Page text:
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The Mercy Ruleby Perri Klass
Synopses & Reviews
At first glance, Dr. Lucy Weiss looks like the typical high-achieving, upper-middle-class working mother who, along with her husband, is bringing up much-beloved children in a world of Saturday morning soccer, private-school teacher conferences, and hyperaggressive classroom mommies. But Lucys own history makes her an anomaly. Having overcome a difficult childhood in foster care, she is whats called a super-survivor, a kid who grew up in the margins. Now a pediatrician, Lucy finds herself working with some of these same at-risk patients and their families.
The Mercy Rule is a novel about the all-important job of taking care of children. Lucys work takes her back into the world of families living on the edge, where every day she must decide whether parents actions are so incompetent—or so flaky—that their children are in danger. Its her job to make the call and to step in when she has to. As she moves between her disparate worlds—from worrying about her own brilliant but odd son being labeled with a diagnosis to worrying about parents struggling with drugs and impossible living situations—Lucy must judge herself as a parent, critique other parents, and also deal with the echoes of her childhood.
Watching Lucy try to keep the balance, enjoy her own children, and look at other families with humor and justice and mercy, readers will understand why Chris Bohjalian said of Perri Klass, Few writers write as beautifully or as authentically about parenting.”
"Klass (Treatment Kind and Fair) again explores the dramas, large and small, of parenting and medicine in an enjoyable if nearly plotless novel. A former foster child who was adopted by her sixth-grade teacher, Lucy Weiss is a pediatrician at a clinic specializing in foster kids. Lucy's deep (and occasionally unprofessional) devotion to her work brings her into contact and conflict with mothers like charismatic Delia, who eventually abandons her three kids — each named after one of the Von Trapp children. In Lucy's own family, her somewhat absent professor husband begs off of birthday party and soccer duties, leaving her as primary parent to precocious 10-year-old Isabel and possibly autistic six-year-old Freddy. Freddy's difficulties (an obsession with statistics and numbers, and stunted social abilities among them) are a recurring but unresolved thread, while an ethically questionable decision Lucy makes regarding Delia's kids lacks punch. The characters are wonderfully drawn — Lucy's angst is palpable throughout — and though there isn't much of a story arc, the heartfelt portrayal of contemporary parenting is involving, particularly so for readers who work with children. (July)" Publishers Weekly (Copyright Reed Business Information, Inc.)
Perri Klass is a practicing pediatrician who understands the murky risks of judging a mother's care. "The Mercy Rule," her sixth work of fiction, is an insightful novel comprised of stories about a doctor who runs a clinic in Boston for children who are in state custody — or about to be. Passionate and self-deprecating, Dr. Lucy Weiss wants to slap some sense into the careless mothers who pass through... Washington Post Book Review (read the entire Washington Post review) her office, but she also wants to hug them and give them extra diapers. One in particular, an infuriating woman who appears in several stories, pulls at her sympathies: "There is something about Delia — sometimes she makes me think of my child self, lost in the world and waiting to be saved, and sometimes it is her children who remind me of that self, and all in all, it makes me crazy that I am going to be the one to do what I am going to have to do: report her for neglect, for incompetence, for being Delia." Equally poignant and often witty are Lucy's reflections on her role as mother to a confident daughter and an odd little son she's determined to protect from the pettiness of the world. When she's not swearing to withdraw from the competition among wealthy parents, she fantasizes about beating them at their own game. As a doctor, Klass must know the body inside and out; these stories show that, as a writer, she knows the heart and soul just as well. Reviewed by Ron Charles, Washington Post Book World (Copyright 2006 Washington Post Book World Service/Washington Post Writers Group)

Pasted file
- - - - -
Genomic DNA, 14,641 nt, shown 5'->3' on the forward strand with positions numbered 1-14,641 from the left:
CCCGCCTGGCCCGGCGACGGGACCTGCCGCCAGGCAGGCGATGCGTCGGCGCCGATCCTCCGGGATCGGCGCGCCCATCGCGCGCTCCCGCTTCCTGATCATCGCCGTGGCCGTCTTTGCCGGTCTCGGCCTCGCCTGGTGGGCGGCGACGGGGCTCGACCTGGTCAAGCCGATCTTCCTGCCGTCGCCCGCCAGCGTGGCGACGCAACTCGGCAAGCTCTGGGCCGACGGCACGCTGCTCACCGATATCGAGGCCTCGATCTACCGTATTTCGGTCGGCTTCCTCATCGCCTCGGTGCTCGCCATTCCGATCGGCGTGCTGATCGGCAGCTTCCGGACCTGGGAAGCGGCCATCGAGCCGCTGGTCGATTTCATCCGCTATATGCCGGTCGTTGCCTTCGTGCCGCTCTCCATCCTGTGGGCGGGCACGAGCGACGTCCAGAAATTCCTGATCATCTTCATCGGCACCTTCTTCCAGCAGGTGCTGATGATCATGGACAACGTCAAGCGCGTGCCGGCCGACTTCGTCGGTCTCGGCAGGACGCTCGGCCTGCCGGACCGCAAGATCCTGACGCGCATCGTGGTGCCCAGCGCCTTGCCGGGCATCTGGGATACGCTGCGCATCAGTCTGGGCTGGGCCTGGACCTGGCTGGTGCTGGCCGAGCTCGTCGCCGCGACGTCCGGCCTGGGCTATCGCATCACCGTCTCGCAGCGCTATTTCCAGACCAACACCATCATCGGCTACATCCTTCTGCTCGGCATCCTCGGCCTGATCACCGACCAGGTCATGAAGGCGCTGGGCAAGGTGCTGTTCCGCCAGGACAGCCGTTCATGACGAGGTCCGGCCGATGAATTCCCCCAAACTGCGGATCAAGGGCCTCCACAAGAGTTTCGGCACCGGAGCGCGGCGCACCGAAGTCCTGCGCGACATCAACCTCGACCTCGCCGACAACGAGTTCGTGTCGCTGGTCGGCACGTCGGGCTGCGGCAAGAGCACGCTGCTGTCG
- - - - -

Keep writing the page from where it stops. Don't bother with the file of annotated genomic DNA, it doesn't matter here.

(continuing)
(hide most of this review)
At first glance, Dr. LucyWeiss looks like a typical high-achieving, upper-middle-class working mother who is raising two children in the suburbs with her husband. But having overcome a difficult childhood in foster care, Lucy knows firsthand what it is like to grow up in the margins. Now a pediatrician, she finds herself working with at-risk patients and their families. Every day she must decide whether a parents actions are so incompetent — or so clueless — that a child is in danger. As she moves between her disparate worlds — from worrying about her own daughter enduring the social pressures of adolescence to worrying about parents struggling with drugs and impossible living situations — Lucy must judge herself as a parent, critique other parents, and also deal with the echoes of her childhood.Through it all, she keeps the balance with humor and sympathy. The Mercy Rule is a compassionate and funny novel sure to resonate with those who know the joys and challenges of taking care of children.
About the Author
DR. PERRI KLASS is the award-winning author of eleven works of fiction and nonfiction, including Love and Modern Medicine and Other Women's Children. She is a pediatrician and teaches journalism and pediatrics at New York University. Klass is also the medical director of the national literacy program Reach Out and Read, dedicated to promoting literacy as part of pediatric primary care. She lives in New York.
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